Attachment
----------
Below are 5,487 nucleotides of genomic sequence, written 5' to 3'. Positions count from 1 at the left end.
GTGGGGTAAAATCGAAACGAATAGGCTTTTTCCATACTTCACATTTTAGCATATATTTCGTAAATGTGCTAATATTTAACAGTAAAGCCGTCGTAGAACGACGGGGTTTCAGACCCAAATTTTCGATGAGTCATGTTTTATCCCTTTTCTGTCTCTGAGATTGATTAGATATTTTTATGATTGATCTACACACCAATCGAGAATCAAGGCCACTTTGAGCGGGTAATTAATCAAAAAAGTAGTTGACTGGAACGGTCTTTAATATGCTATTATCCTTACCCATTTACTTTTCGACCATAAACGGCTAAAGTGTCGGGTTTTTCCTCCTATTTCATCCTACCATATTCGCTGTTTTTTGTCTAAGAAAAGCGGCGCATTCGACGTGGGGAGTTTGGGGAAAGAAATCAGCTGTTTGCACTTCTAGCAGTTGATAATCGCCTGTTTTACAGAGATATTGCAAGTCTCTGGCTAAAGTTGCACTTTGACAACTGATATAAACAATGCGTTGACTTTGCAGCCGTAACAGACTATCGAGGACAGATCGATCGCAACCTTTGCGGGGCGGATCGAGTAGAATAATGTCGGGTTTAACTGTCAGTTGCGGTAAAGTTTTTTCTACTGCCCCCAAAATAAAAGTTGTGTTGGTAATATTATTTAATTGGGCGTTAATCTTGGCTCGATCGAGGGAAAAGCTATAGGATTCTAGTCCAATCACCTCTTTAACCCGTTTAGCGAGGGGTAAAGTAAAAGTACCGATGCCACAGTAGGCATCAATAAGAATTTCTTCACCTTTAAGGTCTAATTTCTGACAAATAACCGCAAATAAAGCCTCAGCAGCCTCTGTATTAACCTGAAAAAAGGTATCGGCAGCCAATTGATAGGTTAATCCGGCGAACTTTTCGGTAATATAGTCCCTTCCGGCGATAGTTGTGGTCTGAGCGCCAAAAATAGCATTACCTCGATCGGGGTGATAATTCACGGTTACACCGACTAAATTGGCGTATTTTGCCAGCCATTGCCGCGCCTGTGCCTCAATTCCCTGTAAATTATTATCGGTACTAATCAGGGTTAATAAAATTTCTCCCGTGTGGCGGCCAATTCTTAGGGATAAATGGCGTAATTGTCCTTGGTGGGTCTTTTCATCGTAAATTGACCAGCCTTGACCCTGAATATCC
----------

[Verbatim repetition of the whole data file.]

Below are 5,487 nucleotides of genomic sequence, written 5' to 3'. Positions count from 1 at the left end.
GTGGGGTAAAATCGAAACGAATAGGCTTTTTCCATACTTCACATTTTAGCATATATTTCGTAAATGTGCTAATATTTAACAGTAAAGCCGTCGTAGAACGACGGGGTTTCAGACCCAAATTTTCGATGAGTCATGTTTTATCCCTTTTCTGTCTCTGAGATTGATTAGATATTTTTATGATTGATCTACACACCAATCGAGAATCAAGGCCACTTTGAGCGGGTAATTAATCAAAAAAGTAGTTGACTGGAACGGTCTTTAATATGCTATTATCCTTACCCATTTACTTTTCGACCATAAACGGCTAAAGTGTCGGGTTTTTCCTCCTATTTCATCCTACCATATTCGCTGTTTTTTGTCTAAGAAAAGCGGCGCATTCGACGTGGGGAGTTTGGGGAAAGAAATCAGCTGTTTGCACTTCTAGCAGTTGATAATCGCCTGTTTTACAGAGATATTGCAAGTCTCTGGCTAAAGTTGCACTTTGACAACTGATATAAACAATGCGTTGACTTTGCAGCCGTAACAGACTATCGAGGACAGATCGATCGCAACCTTTGCGGGGCGGATCGAGTAGAATAATGTCGGGTTTAACTGTCAGTTGCGGTAAAGTTTTTTCTACTGCCCCCAAAATAAAAGTTGTGTTGGTAATATTATTTAATTGGGCGTTAATCTTGGCTCGATCGAGGGAAAAGCTATAGGATTCTAGTCCAATCACCTCTTTAACCCGTTTAGCGAGGGGTAAAGTAAAAGTACCGATGCCACAGTAGGCATCAATAAGAATTTCTTCACCTTTAAGGTCTAATTTCTGACAAATAACCGCAAATAAAGCCTCAGCAGCCTCTGTATTAACCTGAAAAAAGGTATCGGCAGCCAATTGATAGGTTAATCCGGCGAACTTTTCGGTAATATAGTCCCTTCCGGCGATAGTTGTGGTCTGAGCGCCAAAAATAGCATTACCTCGATCGGGGTGATAATTCACGGTTACACCGACTAAATTGGCGTATTTTGCCAGCCATTGCCGCGCCTGTGCCTCAATTCCCTGTAAATTATTATCGGTACTAATCAGGGTTAATAAAATTTCTCCCGTGTGGCGGCCAATTCTTAGGGATAAATGGCGTAATTGTCCTTGGTGGGTCTTTTCATCGTAAATTGACCAGCCTTGACCCTGAATATCC